Iqbal Ahmad, J.
1. This appeal must be allowed. It is well settled that under the Hindu law a widow, on becoming unchaste, forfeits her rights to maintenance. The only question that arises for consideration in the present appeal is whether the fact of the maintenance being secured to the widow by an agreement executed by the relations of her deceased husband enlarges her ordinary rights, and entitles her, notwithstanding her unchastity, to claim the maintenance secured to her by the deed of agreement. The first Court answered this question in the negative. But the lower appellate Court has, on the authority of the decision of this Court reported as Bhup Singh v. Lachman Kunwar  26 All. 321, decided that the plaintiff-respondent, notwithstanding her unchastity, is entitled to a decree for the amount claimed by her, inasmuch as the defendants-appellants had agreed to pay her a certain amount as maintenance, and this agreement was reduced to writing.
2. In the case of Bhup Singh's case  26 All. 321 the agreement that formed the subject-matter of consideration was an agreement 'by way of compromise of a claim' and not a bare agreement to give a certain amount as maintenance to the widow. It was observed in that case that
the agreement was an agreement under which an annuity was provided by way of compromise of a claim not a claim for maintenance, but a claim of title to immovable property.
3. It would thus appear that the reason why, notwithstanding her unchastity, the widow in Bhup Singh's case  26 All. 321 was held entitled to maintenance was that the agreement embodied a settlement of a disputed claim between the widow and the relations of her deceased husband. In the present case there is nothing to show that the defendants passed the agreement in consideration of the plaintiff-respondent surrendering her right, or supposed right, to the property of her deceased husband. Indeed the deed of agreement is not on the record, and nobody in this Court is in a position to know what the terms of that agreement were. All that appears from the pleadings of the parties is that in lieu of the maintenance to which the plaintiff-respondent was entitled the defendants agreed to pay annually a fixed amount.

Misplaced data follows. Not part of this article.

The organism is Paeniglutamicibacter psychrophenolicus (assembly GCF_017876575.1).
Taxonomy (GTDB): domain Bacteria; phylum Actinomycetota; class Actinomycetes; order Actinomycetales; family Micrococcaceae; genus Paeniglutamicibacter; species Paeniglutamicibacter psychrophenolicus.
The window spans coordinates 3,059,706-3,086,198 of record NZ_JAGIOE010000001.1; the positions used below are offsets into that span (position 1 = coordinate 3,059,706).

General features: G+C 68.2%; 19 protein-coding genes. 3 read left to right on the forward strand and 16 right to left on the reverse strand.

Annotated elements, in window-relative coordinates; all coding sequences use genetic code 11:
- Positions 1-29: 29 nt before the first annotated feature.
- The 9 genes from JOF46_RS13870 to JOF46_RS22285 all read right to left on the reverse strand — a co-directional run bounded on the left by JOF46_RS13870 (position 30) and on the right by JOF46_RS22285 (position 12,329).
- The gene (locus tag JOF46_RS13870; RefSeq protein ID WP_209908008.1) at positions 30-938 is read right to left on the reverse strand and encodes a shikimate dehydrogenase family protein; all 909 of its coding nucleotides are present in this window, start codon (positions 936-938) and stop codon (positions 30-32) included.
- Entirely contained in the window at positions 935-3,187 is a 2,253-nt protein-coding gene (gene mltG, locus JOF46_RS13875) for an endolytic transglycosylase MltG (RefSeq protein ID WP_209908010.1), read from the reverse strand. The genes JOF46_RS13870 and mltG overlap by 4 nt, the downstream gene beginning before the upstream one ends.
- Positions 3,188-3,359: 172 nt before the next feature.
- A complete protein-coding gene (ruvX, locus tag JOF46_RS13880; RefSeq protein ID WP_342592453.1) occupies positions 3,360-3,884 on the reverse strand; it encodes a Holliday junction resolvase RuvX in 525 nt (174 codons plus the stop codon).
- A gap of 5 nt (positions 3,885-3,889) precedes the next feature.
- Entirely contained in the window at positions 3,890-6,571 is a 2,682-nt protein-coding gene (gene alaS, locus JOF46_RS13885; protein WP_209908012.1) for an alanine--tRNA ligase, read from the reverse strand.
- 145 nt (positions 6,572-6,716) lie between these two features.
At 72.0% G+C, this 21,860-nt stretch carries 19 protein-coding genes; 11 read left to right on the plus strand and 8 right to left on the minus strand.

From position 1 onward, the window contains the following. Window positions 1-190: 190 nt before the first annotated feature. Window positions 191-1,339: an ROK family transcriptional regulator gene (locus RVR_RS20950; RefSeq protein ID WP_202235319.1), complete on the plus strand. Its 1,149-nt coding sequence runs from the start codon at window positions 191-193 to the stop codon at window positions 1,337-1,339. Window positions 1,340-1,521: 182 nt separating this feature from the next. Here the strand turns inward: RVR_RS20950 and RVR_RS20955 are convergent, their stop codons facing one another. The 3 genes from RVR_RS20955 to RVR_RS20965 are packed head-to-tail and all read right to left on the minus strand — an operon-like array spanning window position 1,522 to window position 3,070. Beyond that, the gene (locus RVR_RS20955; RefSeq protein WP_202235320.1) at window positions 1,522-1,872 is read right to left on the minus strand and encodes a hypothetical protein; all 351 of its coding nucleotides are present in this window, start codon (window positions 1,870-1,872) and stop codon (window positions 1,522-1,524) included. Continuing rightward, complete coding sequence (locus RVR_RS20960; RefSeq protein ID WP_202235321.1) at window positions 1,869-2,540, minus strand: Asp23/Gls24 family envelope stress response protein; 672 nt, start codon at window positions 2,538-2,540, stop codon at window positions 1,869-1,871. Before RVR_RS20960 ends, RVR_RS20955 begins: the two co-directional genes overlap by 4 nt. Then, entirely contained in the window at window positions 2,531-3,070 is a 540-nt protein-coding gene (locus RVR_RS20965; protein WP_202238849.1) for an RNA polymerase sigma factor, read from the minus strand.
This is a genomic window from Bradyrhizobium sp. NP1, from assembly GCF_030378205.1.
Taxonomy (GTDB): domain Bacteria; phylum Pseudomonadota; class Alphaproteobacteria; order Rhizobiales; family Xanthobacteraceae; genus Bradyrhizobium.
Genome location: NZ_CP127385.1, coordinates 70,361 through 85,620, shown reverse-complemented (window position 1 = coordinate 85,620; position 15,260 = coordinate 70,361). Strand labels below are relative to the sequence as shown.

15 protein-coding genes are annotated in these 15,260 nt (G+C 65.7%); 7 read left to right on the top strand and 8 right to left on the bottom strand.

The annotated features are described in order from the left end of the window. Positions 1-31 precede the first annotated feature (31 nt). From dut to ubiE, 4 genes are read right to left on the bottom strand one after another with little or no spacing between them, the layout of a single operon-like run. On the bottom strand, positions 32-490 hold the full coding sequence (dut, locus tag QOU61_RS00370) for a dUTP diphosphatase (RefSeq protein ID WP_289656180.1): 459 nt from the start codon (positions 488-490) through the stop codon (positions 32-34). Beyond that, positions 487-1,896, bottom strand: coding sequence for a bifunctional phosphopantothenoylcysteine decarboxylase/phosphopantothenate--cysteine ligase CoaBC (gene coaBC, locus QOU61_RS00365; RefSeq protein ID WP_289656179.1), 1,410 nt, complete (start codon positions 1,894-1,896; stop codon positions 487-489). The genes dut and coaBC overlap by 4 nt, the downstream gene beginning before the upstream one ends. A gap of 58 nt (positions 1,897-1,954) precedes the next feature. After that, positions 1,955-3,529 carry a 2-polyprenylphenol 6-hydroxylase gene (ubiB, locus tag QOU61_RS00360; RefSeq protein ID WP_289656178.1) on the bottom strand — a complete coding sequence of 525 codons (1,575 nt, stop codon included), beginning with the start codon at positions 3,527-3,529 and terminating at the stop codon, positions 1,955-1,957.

4. When the unchastity of a widow disentitles her to receive maintenance, it is difficult to hold that the mere fact of the maintenance being secured to her by an agreement will not deprive her of her right to receive maintenance after she has become unchaste. As was pointed out in the case of Nagamma v. Virabhadra  17 Mad. 392 all that was done by the agreement was to fix the amount of the maintenance. But the moment that the widow becomes unchaste and loses her right to receive maintenance the agreement becomes inoperative.
5. It has been held by this Court in the case of Daulta Kuari v. Meghu Tiwari  15 All. 382 that a decree obtained by a Hindu widow declaring her right to maintenance is liable to be set aside or suspended in its operation on proof of subsequent unchastity of the widow. If a decree declaring the right of a widow to receive maintenance can be vacated by her subsequent unchastity, I fail to appreciate why, notwithstanding such an unchastity of the widow, an agreement fixing a particular amount on account of her annual maintenance should continue to have a binding effect.
6. For the reasons given above I allow the appeal, set aside the decree of the lower appellate Court and restore the decree of the trial Court with costs in all Courts.